There is no actual element of Fantasy in this story, but I'm almost sure I read it in a collection of SF&F. I read it only about 10 years ago, but I think it is much older.

There is some very rich person who asks a detective which is, IIRC, a parody of Sam Spade, to find the authentic pair of ruby slippers that Judy Garland wears in the last scene in the country of Oz (There is no place like home, there is no place like home...) apparently because he thinks that knocking the heels will bring him to Oz, or cure his cancer, or whatever.

IIRC, there were several distinct "authentic" pairs of ruby slippers worn by Judy Garland when making the movie. "Sam Spade" finds some of them but not the one used in the final scene. He concludes that this particular pair is lost for good, or destroyed, or whatever. So no actual Fantasy can happen, since it is tied to that particular pair and not the others.

Then the rich man, or maybe some other character, asks "Sam Spade" to find the actual "Maltese Falcon" used in the movie...

  • 1
    The "witch's pair," was supposedly the nicest set of Ruby Slippers made for the film and the one used in all the close ups. They were long said to be the pair that jas been at the Smithsonian since 1979, but that pair is actually mismatched. americanhistory.si.edu/press/fact-sheets/ruby-slippers Most (or all) of the the Ruby Slippers were lifted from MGM's storage, where they had been left to rot, by employee Kent Warner.
    – Buzz
    Sep 4 at 17:30
  • @Buzz Thanks for this interesting piece of information. But there is no reason to suppose that the use of a pair of Ruby Slippers in one or the other close-up, not the fate of the pairs in the story need be the same as in the real world. In the story, the pair used in the last scene in the Land of Oz was used only in that scene and was lost. IIRC.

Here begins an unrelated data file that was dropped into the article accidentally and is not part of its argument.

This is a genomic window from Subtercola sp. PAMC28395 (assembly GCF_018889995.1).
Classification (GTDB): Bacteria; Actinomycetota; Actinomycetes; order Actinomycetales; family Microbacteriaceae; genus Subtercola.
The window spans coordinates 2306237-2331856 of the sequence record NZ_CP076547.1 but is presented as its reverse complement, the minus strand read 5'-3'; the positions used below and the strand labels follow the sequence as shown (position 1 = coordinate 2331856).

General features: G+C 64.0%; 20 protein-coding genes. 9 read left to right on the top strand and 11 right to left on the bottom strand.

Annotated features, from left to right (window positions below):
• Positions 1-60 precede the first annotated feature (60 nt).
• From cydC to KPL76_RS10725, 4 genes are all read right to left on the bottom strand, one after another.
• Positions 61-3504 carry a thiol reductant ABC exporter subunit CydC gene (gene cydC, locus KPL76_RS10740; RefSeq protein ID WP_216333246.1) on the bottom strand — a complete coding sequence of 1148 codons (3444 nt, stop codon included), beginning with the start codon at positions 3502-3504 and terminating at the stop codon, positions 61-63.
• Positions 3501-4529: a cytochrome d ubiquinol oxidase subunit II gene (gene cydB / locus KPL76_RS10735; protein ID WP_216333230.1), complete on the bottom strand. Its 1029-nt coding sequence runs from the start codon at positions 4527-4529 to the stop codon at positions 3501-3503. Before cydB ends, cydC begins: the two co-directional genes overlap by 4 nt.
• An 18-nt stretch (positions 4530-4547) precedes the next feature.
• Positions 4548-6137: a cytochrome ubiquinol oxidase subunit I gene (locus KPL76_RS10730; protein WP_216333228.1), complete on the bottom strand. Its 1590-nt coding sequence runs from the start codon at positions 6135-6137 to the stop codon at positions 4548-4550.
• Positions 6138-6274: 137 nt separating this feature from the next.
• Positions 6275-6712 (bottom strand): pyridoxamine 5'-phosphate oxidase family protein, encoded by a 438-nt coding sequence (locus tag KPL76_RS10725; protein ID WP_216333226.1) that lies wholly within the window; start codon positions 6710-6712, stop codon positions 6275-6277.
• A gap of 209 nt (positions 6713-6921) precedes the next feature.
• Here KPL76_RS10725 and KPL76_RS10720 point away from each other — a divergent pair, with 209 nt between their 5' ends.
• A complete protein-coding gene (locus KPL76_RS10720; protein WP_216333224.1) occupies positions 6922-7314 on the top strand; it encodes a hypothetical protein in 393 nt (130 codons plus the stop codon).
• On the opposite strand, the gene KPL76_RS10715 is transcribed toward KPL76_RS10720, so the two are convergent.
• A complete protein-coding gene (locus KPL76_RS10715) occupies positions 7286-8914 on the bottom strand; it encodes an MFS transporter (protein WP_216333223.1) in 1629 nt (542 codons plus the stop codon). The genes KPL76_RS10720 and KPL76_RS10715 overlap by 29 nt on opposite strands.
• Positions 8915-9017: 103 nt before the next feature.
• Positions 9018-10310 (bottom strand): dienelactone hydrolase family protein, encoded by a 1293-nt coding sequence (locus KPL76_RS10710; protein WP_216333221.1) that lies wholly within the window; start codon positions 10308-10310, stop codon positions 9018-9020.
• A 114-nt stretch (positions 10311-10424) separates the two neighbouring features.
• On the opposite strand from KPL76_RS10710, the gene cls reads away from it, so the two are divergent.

– Alfred
    Sep 5 at 15:11

1 Answer 1


Once in a Lullaby by Fred Bals. I read it in the anthology Full Spectrum, and I guess you must have as well since it hasn't been collected anywhere else.

The PI is Johnny Dann. The case is presented to him as:

It started like most of my cases started back then. Wallace Emerson’s secretary called and asked if I could see him that afternoon. Emerson is a judge now, but he was still an attorney in those days. One of the good ones. He tossed a lot of business my way. I ran down witnesses for him, checked depositions, did all that Perry Mason jazz for him. He paid good money for the work too—25 percent over my usual fee with a bonus added on sometimes. I was always glad to get the call from him.
“Then you may also know there will be an auction this Sunday to sell off the paraphernalia they no longer wish to keep. I want you to buy one of those items.”
I stopped on a page circled in red and started laughing. “You want me to buy these? You know, Mr. Emerson, somehow I never thought of you as a movie buff.”
“The ruby slippers worn by Judy Garland in The Wizard of Oz, yes. You are to buy them. But not for me.”

It ends:

I told her while I unwrapped the package. “Just a piece of business that I wanted to take care of before we left,” I finished. “Seemed like the right time to do it.” I pulled the paper off and uncovered the statue.
I held up the statue of the black bird I was carrying. “We’ll do it. Believe it. This was all I needed. This and you, kid.” I wrapped the paper around the Maltese Falcon and laughed.

  • 2
    An enjoyable read. Sep 4 at 18:39
  • Definitely. Is it (legally) available on the WWW ?
    – Alfred
    Sep 6 at 16:43

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